Margie Clayman recently wrote a post titled, “Do You Read Everything You Share Online?” It got me thinking about my own history in content dissemination, and I have a confession to make. Several months ago, I found myself getting lazy with my blog reading. I had, at the time, accumulated a list of established business bloggers whose content I trusted implicitly. So, to save time, I used Dlvr.it to automate tweets of blog posts from those bloggers at the moment they published. Did I actually read the articles? Well, yes. Most of the time, I would go back into my Google Reader and read the articles after they published (and therefore after I had already tweeted them). Eventually, I found myself getting responses to the tweets and, having not read the articles at the time, I wouldn’t know how to react. I would then have to go back and read the article before I could satisfactorily answer the tweet. After some time, this behavior became rather tedious and I stopped automating altogether.
What’s the point of my story? Well, I reasoned that automating tweets of articles was just fine as long as I trusted where those articles were coming from. The problem? People reading my tweets saw my sharing of the article as a signal that I had read it and found it meaningful in some way. I was giving the impression that I had read something that I hadn’t actually read. In short, I was lying.
I’m not the only one automating tweets. There is an endless array of accounts, especially business accounts, that–in the name of efficiency–simply plug in a bunch of RSS feeds and schedule them to shoot out to Facebook, Twitter, and LinkedIn at various intervals. Do the owners of the account actually read the content? No way! That would take too much time. Automation is cheaper and, as long as people don’t realize it’s automated, what does it matter?
THE PROBLEM WITH AUTOMATION
Automation is generally NOT a good idea in social media. Why? Because it is in direct opposition to authenticity. In social media, people expect to interact with real people–not algorithms. But, again, if people don’t know you’re automating your content, what difference does it make? Here’s my answer:
- People will find out. It isn’t hard to tell an account that is automated from one that isn’t.
- Are you really asking me this question? That’s it. I’m revoking your business license. You just don’t get it.
The only thing worse than being inauthentic is being inauthentic while pretending to be authentic (CLICK TO TWEET). If you’re not really active on social media, the least you can do is be upfront about it. But, let’s say, for argument’s sake, that you have no qualms about pulling the wool over your customers’ eyes and tricking them into thinking you’re there when you’re really not. You’ve still got one HUGE problem…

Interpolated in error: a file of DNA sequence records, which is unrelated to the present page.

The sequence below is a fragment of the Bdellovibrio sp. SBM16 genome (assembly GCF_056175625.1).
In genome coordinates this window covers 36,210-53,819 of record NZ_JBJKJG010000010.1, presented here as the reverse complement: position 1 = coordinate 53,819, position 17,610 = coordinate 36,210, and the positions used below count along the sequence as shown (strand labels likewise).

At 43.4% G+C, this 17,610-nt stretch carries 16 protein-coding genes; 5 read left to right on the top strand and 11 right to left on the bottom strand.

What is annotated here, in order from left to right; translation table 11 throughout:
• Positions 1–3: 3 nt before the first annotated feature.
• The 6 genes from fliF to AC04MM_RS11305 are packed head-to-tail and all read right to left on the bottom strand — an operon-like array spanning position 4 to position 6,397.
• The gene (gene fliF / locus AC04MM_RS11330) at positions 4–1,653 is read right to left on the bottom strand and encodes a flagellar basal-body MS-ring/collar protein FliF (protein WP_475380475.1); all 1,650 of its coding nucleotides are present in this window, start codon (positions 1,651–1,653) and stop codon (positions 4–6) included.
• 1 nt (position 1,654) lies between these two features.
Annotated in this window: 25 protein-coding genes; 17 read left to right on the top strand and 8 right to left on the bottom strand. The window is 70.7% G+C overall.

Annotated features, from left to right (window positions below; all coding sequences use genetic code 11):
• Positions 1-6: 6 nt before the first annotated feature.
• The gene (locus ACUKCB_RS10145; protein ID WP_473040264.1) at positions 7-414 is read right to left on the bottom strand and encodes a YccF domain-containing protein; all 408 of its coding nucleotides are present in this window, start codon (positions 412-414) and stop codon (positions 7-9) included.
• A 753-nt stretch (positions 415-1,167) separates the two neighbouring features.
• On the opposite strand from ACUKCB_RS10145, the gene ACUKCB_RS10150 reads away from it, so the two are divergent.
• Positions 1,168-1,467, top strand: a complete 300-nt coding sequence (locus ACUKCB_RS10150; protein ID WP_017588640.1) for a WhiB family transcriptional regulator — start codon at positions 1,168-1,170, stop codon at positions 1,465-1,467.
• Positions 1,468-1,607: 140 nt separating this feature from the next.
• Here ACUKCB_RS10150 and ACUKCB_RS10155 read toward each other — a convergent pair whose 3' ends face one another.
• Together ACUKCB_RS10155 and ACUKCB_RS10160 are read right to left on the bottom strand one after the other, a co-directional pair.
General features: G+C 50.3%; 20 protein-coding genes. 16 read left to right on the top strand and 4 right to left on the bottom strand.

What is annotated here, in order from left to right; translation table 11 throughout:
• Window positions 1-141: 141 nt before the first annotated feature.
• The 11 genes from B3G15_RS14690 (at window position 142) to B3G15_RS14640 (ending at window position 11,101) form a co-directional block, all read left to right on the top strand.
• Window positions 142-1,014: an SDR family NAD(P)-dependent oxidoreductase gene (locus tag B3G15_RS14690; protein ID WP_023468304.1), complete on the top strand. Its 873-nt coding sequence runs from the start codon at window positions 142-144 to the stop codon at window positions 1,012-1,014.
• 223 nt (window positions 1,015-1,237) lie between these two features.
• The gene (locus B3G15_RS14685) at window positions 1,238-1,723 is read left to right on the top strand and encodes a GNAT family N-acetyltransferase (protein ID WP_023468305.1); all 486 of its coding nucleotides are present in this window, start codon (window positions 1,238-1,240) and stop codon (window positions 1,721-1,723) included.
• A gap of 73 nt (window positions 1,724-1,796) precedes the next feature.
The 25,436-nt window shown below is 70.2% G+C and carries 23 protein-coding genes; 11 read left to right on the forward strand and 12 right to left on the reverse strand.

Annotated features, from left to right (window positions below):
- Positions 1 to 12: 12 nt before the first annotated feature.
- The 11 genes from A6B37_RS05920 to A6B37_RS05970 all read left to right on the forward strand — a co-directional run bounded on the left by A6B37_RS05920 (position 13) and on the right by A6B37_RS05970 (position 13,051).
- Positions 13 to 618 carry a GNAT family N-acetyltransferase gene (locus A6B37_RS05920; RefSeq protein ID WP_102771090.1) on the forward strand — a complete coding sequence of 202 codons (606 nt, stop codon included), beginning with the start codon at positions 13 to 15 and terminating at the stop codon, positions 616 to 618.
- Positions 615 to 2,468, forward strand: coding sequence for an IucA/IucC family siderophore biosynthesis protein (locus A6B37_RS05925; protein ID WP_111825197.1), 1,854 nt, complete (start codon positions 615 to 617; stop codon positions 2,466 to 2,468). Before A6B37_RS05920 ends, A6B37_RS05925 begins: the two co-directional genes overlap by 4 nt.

Eventually, you will become the boy who cried wolf. If you’re constantly sending out automated messages, people will stop trusting the legitimacy of your messaging. What are you going to do when you actually have something that is important for your audience to read? They won’t care about it; it will be lost in the clutter. They will perceive it as just another piece of spam from your account. Automating your content distribution damages your credibility.
THE PROBLEM WITH THE EXPECTATION OF RECIPROCITY
A couple of weeks ago, I read an article by Dave Brock called, “Social Networking, Reciprocity, and Hypocrisy.” In the article, Dave mentions how people on Twitter will often follow him with the expectation that he will follow them back. In the same way, people will often endorse him on LinkedIn with the expectation that he will endorse them back. The problem? Well, in Dave’s own words:
I may not get the “rules” of social networking, but I think it is pure hypocrisy to like, endorse, follow with the expectation of reciprocity. It’s a very transparent way of trying to “game” the system. It lacks authenticity and creates “clutter” and misrepresentation in the social network.
In Dave’s mind, we should endorse those who we truly believe offer something of value. We should follow those whose content we truly want to see. We should never endorse to be endorsed or follow to be followed.
I use a service called Triberr that enables bloggers of similar interests to easily share each others’ blog posts to their respective social media profiles. At times, some members of my tribes have become upset that other members aren’t sharing blog posts. Sometimes, tribe members have gotten upset with me. But I only share content that 1) I have time to read and 2) I feel is relevant to my audience. Otherwise, the credibility of everything I share is immediately suspect. If I make a recommendation, I want it to mean something.
THE BOTTOM LINE…
I can’t remember where I read it, but I think it’s a pretty convincing argument. Would you recommend a movie you haven’t seen? Probably not. Even if it’s by a director that you trust, you probably wouldn’t say that it’s a good movie if you haven’t actually seen it. Apply the same principle to everything you do in business. Don’t recommend an article that you haven’t read (even if that author is sharing your articles). Don’t recommend a business person that you haven’t done business with (even if that business person is recommending you). Be genuine. Be real. Because, in the end, that’s the only thing that will enable you to keep your credibility.
Don’t recommend lightly if you want your recommendations to actually hold any water.